Monday, April 9, 2012

The Whole New Me

And so, I think I'm going to move this blog and all my future thoughts to a different location. I'll be posting about candy and housework and writing and reading and cold cereal and stuff like that at

Click over there to read further! Thanks for reading my dithering thoughts here on Blogger. Good times!

Monday, April 2, 2012

Sure, now it works! And Jolly Fish and Cereal

Blogger has been giving me the spinning wheel of death in the "compose" box for a couple of weeks. Finally it allows me to blog! My need to spew into the blogosphere has been great, and now that it allows me, I've pretty much drawn a blank.

Meanwhile, I'm getting excited about Big in Japan! I finished all the edits over spring break. Believe me, doing edits while riding for 37 hours in a 13 year-old Suburban filled with five kids, eleven drying out Happy Meals, and a neverending litany of books on CD is a little tricky. I wonder if anything I sent back to my publisher is even coherent.

It seems they still like me, however. I get encouraging emails from them at least once a week. How nice is that? Jolly Fish Press! They're pretty awesome. I wish every writer could find as great a group of people to work with as I've been lucky/blessed enough to find.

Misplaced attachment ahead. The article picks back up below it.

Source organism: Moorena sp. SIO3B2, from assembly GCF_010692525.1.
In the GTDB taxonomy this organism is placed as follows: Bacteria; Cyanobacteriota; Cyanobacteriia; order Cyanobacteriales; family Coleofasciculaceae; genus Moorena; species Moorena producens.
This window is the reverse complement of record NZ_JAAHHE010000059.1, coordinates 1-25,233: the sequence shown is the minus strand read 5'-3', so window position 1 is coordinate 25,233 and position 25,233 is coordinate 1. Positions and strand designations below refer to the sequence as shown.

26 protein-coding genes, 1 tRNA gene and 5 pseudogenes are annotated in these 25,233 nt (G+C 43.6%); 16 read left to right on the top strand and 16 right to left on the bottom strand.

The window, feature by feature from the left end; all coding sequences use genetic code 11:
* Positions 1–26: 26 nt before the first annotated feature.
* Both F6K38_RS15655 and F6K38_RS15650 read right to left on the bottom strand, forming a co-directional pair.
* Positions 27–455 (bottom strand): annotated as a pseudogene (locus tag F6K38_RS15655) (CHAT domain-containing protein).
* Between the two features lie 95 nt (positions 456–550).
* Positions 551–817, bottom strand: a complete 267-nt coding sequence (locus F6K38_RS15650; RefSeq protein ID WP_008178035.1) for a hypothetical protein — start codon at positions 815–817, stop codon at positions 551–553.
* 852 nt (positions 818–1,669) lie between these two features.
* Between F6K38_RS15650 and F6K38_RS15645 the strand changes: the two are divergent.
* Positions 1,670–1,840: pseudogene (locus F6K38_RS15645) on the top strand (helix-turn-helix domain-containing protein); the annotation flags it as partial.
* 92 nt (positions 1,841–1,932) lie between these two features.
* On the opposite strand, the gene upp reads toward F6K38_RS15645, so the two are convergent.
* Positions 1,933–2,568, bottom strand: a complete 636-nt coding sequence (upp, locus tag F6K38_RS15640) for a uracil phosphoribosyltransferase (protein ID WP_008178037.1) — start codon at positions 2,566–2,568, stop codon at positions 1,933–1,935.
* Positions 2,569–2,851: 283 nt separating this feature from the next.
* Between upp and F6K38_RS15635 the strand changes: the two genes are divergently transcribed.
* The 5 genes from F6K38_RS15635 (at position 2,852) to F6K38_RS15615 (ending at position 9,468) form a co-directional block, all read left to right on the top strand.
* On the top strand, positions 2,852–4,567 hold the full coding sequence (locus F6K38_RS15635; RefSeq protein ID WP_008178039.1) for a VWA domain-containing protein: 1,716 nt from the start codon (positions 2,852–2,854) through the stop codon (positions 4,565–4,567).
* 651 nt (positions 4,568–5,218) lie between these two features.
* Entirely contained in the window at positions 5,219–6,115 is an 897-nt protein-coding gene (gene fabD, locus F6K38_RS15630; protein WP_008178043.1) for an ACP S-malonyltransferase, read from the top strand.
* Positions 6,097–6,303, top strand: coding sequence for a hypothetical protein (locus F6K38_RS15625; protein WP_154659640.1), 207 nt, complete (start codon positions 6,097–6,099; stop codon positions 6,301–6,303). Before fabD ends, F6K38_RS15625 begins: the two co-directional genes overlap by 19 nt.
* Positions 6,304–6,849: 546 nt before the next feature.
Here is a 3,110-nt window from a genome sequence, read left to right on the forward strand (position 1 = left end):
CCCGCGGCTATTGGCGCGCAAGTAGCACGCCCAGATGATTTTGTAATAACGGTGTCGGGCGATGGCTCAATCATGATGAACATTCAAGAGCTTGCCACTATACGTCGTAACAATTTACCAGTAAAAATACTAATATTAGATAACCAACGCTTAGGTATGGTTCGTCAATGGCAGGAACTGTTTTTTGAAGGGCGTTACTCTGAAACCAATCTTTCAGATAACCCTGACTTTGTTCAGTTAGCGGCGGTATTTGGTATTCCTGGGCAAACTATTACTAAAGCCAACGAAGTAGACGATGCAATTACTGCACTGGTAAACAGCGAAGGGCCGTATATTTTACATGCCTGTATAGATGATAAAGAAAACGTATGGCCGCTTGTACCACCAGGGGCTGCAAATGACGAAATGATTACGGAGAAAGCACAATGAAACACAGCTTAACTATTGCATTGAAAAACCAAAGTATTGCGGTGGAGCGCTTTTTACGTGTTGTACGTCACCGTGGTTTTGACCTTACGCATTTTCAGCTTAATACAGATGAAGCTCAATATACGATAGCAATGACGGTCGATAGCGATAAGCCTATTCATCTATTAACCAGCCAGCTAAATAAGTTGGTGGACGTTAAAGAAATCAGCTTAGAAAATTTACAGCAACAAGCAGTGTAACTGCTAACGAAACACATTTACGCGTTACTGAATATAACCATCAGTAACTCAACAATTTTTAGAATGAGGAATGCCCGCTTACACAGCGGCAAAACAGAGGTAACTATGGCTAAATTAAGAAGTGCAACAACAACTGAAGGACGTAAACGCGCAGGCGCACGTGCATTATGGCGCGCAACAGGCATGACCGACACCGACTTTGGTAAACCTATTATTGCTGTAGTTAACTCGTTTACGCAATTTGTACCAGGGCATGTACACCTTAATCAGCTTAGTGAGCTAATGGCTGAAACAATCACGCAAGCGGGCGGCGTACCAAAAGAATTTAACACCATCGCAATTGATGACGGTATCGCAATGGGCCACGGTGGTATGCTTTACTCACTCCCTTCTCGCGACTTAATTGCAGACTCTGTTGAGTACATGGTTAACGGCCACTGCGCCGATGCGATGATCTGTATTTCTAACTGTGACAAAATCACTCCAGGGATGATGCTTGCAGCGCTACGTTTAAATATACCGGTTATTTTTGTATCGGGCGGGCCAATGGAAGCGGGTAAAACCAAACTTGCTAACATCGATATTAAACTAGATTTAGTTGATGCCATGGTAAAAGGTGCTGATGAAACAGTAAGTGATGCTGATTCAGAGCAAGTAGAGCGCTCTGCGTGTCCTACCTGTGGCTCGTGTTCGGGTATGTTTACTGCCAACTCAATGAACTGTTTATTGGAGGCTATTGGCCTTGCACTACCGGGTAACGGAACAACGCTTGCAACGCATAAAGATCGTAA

Jolly Fish Icon

A lot of my writing friends, both published and yet-to-be-published have been asking me about this publisher. Seriously? I have no complaints at all whatsoever. I've always known I'd prefer to be with a small press, where the team knows the writers, where it's a smaller pond. (Not that I'm some big fish, just another jolly one.) I really like being part of a family-like operation. There are other writers who would prefer to be all New York, and that's great! I can see the merit in that. I'm just more of a small town girl, and a small press fits my personality. If that's you, I say go for it. Query these guys. You've got nothing to lose, and a great group of friends and cheerleaders to gain.

So. Cold cereal. It's still my nemesis. That darned Vanilla Almond Awake. Did I mention I'm running 15 miles a week now? Every week. And do I lose any weight? Nope. Back in the day, John Belushi said, "I owe it all to little chocolate doughnuts." Me? I owe it all to the delicious array of cold cereals that span my hall pantry. I think I need a handful of it now to get me through until it's time to go pick up the kids.

[Geez. Blogger. It won't let me upload the pic of my cereal. Imagine it HERE.]